I’m having such a great time learning about the psychology of happiness.  Every time I work on a course I’m taken aback by the fact that UC Berkley offers it for free!  We’re on week 3, so I’m not sure how it works on joining, but I highly recommend it if you’ve got 4-5 hours a week (I try to do it on Sundays in the afternoon/evening).



I don’t know about you guys, but I’m a huge fan of Malcolm Gladwell.  I have enjoyed quite a few of his books, but my favorite by far was Blink.  I love the way it gives you a ton of researched information in easy to read vignettes.  I will read research articles from time to time (especially for professional development in the area of speech pathology); however, Blink’s format is by far my favorite way to gain knowledge about new research.  I think quite a few people are like this because I often see things on googlefacts/uberfacts which are essentially lists of current facts (e.g., Google was originally called Backrub) some are funny and some are just informative.  So I wanted to share with you some of the facts and research they discussed in the first two weeks of my course.

Week 1 “What is happiness?” facts

  1. What determines our happiness? 50% genetics, 10% life circumstance (e.g., attractiveness, SES, etc.), and 40% intentional activity (e.g., stable fulfilling relationship, expressing gratitude, etc.).
  2. What is Hedonic Adaptation? The observation that humans return to their baseline of happiness no matter what they do.
  3. Human beings are NOT good at predicting what will and will not make them happy (e.g., having more money, break ups, etc.).
  4. When it comes to having more money, research found that once basic needs are met (e.g., food, shelter, etc.) money no longer increases happiness.  The magic number, $75,000 yearly

Week 2 “Social Connectedness” facts

  1. The same area in the brain that activates when someone feels pain activates when someone is excluded from a group. – No wonder I don’t like spending time with people that exhibit that behavior
  2. Attachment styles (e.g., secure, anxious, avoidant) play a large role in happiness.  These form in infancy.
  3. Oxytocin, which is produced in the body when we are happy, produces trust towards others, increases monogamy, and reduces stress.
  4. Touch therapy can increase birth weight of premature babies, reduce depression in individuals with Alzheimer’s, doubles the likelihood that children will speak in class, and may boost the amount a child uses the library.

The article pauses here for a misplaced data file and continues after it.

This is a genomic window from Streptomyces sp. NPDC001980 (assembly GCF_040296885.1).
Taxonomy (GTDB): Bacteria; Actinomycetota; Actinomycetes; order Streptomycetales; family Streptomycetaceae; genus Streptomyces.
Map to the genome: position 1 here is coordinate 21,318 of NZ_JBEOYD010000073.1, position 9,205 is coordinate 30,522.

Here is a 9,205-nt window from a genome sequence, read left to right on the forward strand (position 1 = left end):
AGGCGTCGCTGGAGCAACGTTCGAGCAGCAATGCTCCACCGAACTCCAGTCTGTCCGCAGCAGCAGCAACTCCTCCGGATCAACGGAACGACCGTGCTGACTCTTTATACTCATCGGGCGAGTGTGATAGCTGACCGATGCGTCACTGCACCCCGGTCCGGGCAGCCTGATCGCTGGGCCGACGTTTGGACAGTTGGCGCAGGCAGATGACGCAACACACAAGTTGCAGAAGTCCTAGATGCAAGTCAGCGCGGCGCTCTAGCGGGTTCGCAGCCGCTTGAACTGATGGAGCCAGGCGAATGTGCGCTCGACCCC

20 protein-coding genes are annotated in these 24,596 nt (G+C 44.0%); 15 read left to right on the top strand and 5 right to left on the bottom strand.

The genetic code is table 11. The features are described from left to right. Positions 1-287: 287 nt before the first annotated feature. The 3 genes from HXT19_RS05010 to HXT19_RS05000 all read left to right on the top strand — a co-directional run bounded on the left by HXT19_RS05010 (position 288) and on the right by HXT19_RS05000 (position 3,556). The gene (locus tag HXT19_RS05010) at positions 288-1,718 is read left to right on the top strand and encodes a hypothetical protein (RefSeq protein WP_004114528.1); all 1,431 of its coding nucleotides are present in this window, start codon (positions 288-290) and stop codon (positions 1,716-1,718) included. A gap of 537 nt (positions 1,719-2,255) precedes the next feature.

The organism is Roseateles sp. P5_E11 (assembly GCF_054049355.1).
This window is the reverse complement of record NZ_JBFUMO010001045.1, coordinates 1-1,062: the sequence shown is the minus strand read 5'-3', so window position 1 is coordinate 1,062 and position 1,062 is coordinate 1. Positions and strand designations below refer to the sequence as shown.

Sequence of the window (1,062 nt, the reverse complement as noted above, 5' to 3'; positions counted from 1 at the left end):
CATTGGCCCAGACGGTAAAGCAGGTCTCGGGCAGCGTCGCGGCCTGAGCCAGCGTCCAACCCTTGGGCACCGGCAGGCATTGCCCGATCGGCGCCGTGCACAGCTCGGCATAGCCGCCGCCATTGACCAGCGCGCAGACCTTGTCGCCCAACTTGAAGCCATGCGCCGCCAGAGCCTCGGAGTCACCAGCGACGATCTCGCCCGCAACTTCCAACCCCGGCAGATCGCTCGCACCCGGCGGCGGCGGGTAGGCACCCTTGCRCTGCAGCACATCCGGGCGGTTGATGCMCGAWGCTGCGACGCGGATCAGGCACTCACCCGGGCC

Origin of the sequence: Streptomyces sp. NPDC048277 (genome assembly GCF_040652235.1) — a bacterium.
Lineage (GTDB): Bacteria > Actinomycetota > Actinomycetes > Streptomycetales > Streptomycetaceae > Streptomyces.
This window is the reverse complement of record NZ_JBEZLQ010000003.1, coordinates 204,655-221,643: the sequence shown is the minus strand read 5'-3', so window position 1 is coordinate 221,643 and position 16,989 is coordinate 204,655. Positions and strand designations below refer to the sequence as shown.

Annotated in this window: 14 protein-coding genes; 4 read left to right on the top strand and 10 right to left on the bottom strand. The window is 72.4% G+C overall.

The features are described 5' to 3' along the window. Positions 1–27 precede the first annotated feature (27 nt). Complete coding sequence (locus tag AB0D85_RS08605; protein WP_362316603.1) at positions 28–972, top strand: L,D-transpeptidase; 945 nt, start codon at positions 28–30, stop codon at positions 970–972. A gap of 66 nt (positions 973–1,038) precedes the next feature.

5. John Gottman found that these four behaviors (coined “The Four Horsemen”), when exhibited together in a relationship, increase the likelihood of divorce/separation to 92%. Contempt, Criticism, Stone wall, and Defensiveness.
  6. To combat the four horsemen, use these strategies: Humor & Play, Gratitude, Forgiveness, and Disclosure.
  7. Parents are happy!!! They are finding that when it is a choice, becoming a parent can be a happy thing.
  8. The following factors influence being a happy parent: Age (older = happier), Gender (fathers gain more emotional benefit), Parenting style, and Emotional bond with child.
  9. The following (child) factors influence being happy as a parent: Child’s temperament and problems, child’s age (birth, older = happier, 1-5 yrs = not so happy).
  10. Friendships release Oxytocin!!!!!
  11. Empathy makes you more capable of sharing joy and achievement, allows you to have close friendships, and increases the likelihood that you will empathize with others when they feel pain and they will support you.
  12. Habits of highly empathetic people: Cultivate curiosity about strangers, Challenge prejudices, Try another person’s life, Listen hard and open up, Inspire mass action.
  13. How to become more empathetic: Become an active listener, Share in other peoples joy, Look for commonalities, Read fiction, Pay attention to faces.

I hope you enjoyed all these facts!!  I find that with each lesson I am compelled to learn more.   I was inspired to take the class because of my love for psychology and how we develop as humans; however, I’m finding the suggestions and facts interesting to put them in the context of my life and the people closest to me.

Be well.

I’ll leave you with a quote from Sigmund Freud.